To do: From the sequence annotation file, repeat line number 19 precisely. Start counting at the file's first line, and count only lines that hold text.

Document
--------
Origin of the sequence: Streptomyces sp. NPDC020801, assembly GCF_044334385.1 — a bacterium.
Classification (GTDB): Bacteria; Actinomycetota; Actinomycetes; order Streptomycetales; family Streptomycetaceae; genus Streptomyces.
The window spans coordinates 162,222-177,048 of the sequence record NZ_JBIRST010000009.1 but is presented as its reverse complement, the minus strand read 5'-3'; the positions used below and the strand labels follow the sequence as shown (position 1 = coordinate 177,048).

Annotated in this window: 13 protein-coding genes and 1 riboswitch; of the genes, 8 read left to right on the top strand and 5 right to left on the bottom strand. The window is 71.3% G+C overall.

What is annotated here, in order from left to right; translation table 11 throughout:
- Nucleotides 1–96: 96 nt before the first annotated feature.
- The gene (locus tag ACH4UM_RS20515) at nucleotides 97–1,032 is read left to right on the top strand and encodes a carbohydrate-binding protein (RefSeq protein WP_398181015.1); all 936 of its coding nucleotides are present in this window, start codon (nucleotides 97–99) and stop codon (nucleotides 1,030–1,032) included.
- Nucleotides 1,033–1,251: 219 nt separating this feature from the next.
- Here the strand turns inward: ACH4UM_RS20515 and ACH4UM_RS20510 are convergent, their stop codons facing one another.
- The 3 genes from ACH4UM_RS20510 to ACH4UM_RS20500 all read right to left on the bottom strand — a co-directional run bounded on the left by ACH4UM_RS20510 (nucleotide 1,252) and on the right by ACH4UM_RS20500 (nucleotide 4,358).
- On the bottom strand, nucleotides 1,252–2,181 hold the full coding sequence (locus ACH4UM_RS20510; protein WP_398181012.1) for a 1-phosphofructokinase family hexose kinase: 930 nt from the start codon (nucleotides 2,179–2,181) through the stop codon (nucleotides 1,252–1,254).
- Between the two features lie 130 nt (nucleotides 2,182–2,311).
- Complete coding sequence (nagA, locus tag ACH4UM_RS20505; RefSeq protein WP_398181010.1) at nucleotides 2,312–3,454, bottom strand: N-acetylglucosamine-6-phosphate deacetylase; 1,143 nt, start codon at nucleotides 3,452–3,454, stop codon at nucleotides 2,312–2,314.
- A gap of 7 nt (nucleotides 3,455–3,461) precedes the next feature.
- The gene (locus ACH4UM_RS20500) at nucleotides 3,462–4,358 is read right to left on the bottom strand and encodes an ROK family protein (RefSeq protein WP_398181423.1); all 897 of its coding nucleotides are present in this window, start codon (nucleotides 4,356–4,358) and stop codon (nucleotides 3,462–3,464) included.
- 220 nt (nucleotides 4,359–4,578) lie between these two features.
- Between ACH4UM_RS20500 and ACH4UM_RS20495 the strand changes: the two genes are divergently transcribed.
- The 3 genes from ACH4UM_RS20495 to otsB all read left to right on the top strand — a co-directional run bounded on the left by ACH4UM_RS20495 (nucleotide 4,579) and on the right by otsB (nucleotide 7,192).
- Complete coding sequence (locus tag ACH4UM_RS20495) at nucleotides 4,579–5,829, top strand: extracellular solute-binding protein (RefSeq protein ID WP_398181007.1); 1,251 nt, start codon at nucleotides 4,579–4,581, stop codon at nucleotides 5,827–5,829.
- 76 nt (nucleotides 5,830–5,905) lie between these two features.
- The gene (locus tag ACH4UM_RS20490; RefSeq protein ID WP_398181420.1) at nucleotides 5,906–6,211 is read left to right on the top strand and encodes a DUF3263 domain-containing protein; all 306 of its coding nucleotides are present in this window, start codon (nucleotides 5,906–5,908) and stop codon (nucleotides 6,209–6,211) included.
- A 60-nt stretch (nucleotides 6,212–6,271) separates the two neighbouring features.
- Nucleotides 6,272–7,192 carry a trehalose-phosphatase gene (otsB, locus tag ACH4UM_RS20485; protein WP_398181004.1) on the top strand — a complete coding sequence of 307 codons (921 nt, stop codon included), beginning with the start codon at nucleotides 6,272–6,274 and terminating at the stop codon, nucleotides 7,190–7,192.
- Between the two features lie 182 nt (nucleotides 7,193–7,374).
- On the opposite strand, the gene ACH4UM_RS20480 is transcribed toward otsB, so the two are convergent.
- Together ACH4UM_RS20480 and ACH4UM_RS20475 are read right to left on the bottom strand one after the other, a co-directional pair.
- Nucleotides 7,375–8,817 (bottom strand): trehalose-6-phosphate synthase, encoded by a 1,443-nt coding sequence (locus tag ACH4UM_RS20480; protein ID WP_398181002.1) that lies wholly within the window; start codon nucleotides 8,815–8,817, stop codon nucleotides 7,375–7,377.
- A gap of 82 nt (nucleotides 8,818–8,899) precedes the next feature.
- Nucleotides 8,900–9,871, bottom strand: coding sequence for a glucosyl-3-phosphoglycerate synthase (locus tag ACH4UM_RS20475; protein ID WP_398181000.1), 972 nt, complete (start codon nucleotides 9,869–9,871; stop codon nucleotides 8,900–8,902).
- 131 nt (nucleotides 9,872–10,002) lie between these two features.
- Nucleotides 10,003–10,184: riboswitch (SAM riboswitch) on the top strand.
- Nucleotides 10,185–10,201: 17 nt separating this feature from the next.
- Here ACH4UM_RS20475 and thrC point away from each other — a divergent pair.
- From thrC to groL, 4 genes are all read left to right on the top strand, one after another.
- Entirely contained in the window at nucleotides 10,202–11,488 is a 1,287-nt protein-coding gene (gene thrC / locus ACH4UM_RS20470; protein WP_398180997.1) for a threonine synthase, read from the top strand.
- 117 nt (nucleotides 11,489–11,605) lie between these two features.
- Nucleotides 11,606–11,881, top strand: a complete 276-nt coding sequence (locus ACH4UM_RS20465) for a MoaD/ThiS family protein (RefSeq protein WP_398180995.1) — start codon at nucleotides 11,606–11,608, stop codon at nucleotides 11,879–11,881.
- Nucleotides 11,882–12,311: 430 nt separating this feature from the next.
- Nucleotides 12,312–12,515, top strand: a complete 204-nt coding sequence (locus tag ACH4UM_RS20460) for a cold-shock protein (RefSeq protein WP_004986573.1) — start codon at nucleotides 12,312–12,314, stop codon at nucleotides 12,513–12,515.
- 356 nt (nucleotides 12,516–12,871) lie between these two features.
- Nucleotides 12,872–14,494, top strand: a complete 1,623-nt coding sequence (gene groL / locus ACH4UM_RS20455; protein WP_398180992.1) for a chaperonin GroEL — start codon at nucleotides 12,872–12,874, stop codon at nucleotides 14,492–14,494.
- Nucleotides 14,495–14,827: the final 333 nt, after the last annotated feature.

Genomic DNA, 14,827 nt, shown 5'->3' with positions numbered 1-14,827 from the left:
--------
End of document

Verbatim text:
- Complete coding sequence (locus tag ACH4UM_RS20495) at nucleotides 4,579–5,829, top strand: extracellular solute-binding protein (RefSeq protein ID WP_398181007.1); 1,251 nt, start codon at nucleotides 4,579–4,581, stop codon at nucleotides 5,827–5,829.